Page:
Member companies admitted that they overestimated the initial potential of Premium Link. "The last mile home was still manual, people needed to have the physical evidence of their motor cover note and queue at the Road Transport Department (RTD) to renew their road tax and driving license," said a member who requested anonymity.

However things are expected to change as authorities had verbally agreed to issue digital driving license and road tax renewals. The plan to accept electronic cover notes, is part of the national e-government plan and currently under scrutiny by the Attorney General Chambers. By December this year, the legal and government infrastructure will be linked, making digital certificates a norm.

Yusof estimated that the pick up rate for 'Net transaction can soar up by 80% once the infrastructure linking all parties is connected. Capital Insurance is among the pioneers of Premium Link. "The response has been encouraging. We have enjoyed between 6000 and 7000 hits monthly."

He said that policy holders using the Premium Link facility were able to bring down the cost by 80%-90% compared to the conventional transaction that was costly and time consuming.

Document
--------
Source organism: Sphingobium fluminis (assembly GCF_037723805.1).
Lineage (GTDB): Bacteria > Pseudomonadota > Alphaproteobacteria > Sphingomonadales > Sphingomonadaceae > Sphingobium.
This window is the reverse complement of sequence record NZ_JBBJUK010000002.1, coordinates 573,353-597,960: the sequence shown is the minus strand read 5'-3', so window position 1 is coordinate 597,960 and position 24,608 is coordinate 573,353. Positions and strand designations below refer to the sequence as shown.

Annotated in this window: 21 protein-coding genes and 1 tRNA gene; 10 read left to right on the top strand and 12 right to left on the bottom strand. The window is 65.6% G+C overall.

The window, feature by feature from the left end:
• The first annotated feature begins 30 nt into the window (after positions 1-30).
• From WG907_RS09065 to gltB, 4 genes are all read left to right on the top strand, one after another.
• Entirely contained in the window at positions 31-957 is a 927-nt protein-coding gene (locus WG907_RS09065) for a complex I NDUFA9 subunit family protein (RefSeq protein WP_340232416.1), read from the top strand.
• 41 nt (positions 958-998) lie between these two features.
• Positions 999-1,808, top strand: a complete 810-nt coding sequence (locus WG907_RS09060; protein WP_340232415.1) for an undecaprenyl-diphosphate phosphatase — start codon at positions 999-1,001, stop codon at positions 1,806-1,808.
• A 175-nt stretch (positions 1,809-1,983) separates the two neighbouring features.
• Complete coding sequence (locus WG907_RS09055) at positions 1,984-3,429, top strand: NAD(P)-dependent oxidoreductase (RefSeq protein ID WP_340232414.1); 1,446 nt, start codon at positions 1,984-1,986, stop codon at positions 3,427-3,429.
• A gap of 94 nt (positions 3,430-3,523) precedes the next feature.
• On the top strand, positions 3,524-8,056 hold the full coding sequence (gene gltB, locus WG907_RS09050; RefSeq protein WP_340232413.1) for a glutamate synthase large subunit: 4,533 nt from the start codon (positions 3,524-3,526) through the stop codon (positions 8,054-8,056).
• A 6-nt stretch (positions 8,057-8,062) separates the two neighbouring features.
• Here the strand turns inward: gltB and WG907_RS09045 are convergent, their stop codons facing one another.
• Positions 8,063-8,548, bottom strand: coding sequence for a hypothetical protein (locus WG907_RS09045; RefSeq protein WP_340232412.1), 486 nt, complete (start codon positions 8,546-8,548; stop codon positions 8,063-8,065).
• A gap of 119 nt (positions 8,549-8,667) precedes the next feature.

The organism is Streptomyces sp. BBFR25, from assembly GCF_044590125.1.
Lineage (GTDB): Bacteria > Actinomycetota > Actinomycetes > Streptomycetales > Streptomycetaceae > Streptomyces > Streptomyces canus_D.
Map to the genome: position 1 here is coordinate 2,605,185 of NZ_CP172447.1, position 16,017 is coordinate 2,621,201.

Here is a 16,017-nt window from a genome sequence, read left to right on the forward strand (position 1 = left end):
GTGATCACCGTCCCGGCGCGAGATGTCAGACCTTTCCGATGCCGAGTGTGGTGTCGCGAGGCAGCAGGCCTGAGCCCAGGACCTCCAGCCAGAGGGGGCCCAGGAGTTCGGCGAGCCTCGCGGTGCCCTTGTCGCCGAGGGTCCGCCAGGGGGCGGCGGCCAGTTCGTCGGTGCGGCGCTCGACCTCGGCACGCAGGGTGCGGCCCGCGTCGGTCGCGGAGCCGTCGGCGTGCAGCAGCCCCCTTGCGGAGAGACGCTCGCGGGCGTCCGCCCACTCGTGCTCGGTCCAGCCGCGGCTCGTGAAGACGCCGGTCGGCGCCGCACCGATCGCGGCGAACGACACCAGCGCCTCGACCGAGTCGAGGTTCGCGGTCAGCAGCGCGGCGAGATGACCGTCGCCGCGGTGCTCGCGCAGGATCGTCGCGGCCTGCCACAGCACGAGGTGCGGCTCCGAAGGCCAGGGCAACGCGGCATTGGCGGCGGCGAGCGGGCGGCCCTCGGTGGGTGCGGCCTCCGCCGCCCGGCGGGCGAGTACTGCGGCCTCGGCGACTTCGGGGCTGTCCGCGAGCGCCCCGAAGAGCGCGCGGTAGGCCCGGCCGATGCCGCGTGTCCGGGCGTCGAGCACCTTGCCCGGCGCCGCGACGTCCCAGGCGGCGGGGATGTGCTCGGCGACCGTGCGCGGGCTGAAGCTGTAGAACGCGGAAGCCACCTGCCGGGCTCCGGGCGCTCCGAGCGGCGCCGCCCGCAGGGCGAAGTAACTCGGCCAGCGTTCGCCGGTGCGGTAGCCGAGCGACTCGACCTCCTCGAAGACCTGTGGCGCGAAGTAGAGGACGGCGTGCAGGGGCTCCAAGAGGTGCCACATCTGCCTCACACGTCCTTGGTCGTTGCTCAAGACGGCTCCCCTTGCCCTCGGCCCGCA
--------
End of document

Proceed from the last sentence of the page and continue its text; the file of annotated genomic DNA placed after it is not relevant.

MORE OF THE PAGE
Though Yusof admitted that the last mile home is manual, he does not discount the benefit of being a pioneer in a nascent field. "We have the benefit of understanding our customer better and what the 'Net is all about by being in the business early."

"Currently, there is a lack of confidence among consumers to use the 'Net. The industry and the government must continue educating the public about the advantages of online transactions. Building confidence will take time. Even as I speak, the education process is taking place to create the next generation of professionals that are more receptive to technology than its predecessors," he said.

Cheam believes that Financial Link's online foray - albeit not a runaway success - can help them understand consumer behaviour in order to take advantage of the situation when the rest of the nation gets on the electronic highway.

"In my opinion, when the industry is open to foreign competition, new players that enter the market will use technology like the phone and the 'Net to attack the insurance market to get a share of the pie."

"But local insurers now have a two year headstart. Why would people want to go elsewhere for the same thing? The only pothole in this electronic pavement is if the competitor's rate is cheaper," he said.